Keywords: Technology / Mobile Health | Ecological Momentary Assessment
Presentation Type: Symposium
The period of time following psychiatric hospitalization is a critical window of risk for relapse and re-hospitalization. In this context, technology may provide useful tools to “bridge” levels of care. The present ongoing study investigates the usefulness of a smartphone app during the two-week period following discharge from partial hospitalization for acute psychiatric symptoms. Participants complete on their smartphones 5 brief daily surveys administered at semi-random times to assess mood/anxiety symptoms, positive/negative affect, social contact, and stress. In addition, 50% of participants are randomly assigned to track usage of CBT skills (learned during partial hospitalization). To date, 68 patients from the partial hospitalization program have been considered for recruitment: 47% enrolled in the study (current n = 32); 38% were excluded because of clinical or practical concerns; 15% declined participation. Of the 32 participants enrolled, 3 (9%) dropped out before the end of the two-week study period, and 15 (47%) have already completed the study (recruitment is ongoing, projected n = 100). Preliminary analyses conducted on participant feedback from the last day of the study showed that participants rated themselves between “minimally” and “much improved” compared to how they felt when they left the partial hospital using the Clinical Global Improvement Scale (M = 5.43, SD = 1.2, on a 7-point scale). Participants also reported finding the app “somewhat” to “very helpful” (M = 3.43, SD .94, on a 5-point scale), and “very convenient” to use (M = 4.21, SD = 1.12, on a 5-point scale). In addition, participants reported being “very likely” to recommend this app to others (M = 4.14, SD = .95, on a 5-point scale). Participants tracking CBT skills usage also tended to rate the app more favorably than others. Qualitative feedback confirmed that participants appreciated being reminded of concepts and skills from treatment after discharge (e.g., “I liked that it made me feel like I was still in treatment”) and having a convenient way to track symptoms and experiences (“It helped me understand where my moods were on a day-to-day basis”). After data collection concludes in June 2017, statistical analyses will also examine relationships between daily fluctuations in stress levels, social contact, positive/negative affect, cognitive-behavioral skills use, and symptom changes. Results from this study will help inform how technology can best be used to maximize the durability of treatment gains in naturalistic settings.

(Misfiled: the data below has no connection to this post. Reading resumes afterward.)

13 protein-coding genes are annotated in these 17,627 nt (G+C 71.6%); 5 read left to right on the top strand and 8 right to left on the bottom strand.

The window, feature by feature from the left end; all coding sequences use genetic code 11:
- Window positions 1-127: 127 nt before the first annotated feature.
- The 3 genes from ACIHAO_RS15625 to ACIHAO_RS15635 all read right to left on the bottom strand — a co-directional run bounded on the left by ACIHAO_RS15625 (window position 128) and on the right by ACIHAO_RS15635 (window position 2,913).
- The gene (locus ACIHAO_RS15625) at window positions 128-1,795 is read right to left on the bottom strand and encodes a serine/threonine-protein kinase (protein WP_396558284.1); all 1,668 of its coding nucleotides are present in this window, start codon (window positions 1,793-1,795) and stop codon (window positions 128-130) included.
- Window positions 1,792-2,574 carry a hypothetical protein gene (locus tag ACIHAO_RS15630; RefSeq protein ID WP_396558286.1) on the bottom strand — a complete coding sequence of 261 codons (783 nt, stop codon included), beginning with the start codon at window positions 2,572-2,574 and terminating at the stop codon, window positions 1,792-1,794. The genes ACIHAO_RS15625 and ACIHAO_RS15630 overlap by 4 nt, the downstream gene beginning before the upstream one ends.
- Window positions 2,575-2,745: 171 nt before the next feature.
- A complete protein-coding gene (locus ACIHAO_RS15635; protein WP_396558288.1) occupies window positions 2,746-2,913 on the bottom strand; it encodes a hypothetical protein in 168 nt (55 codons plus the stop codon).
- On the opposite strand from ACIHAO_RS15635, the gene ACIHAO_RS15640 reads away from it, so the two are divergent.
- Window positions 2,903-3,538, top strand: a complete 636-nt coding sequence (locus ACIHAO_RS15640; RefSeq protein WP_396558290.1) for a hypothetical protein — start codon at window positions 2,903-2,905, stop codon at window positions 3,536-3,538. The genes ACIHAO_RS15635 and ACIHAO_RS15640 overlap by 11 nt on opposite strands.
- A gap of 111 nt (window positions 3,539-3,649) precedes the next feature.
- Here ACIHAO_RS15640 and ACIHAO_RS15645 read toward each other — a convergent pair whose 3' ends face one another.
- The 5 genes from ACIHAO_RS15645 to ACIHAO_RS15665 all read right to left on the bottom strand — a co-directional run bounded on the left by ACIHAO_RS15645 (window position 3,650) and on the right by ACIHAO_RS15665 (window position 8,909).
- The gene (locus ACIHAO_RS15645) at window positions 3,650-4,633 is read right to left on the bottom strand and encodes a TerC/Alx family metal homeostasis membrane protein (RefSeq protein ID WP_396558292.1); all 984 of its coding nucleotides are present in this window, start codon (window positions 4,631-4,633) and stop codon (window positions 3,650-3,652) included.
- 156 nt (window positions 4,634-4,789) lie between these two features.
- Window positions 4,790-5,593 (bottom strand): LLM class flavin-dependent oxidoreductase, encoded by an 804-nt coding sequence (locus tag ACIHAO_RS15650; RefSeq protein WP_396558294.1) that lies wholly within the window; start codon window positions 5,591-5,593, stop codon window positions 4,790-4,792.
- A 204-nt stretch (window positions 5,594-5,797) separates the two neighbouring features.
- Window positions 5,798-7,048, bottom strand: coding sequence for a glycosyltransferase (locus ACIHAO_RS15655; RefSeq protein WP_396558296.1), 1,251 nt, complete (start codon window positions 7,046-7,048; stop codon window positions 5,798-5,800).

McLean Hospital/Harvard Medical School
Saturday, November 18
12:00 PM – 1:30 PM
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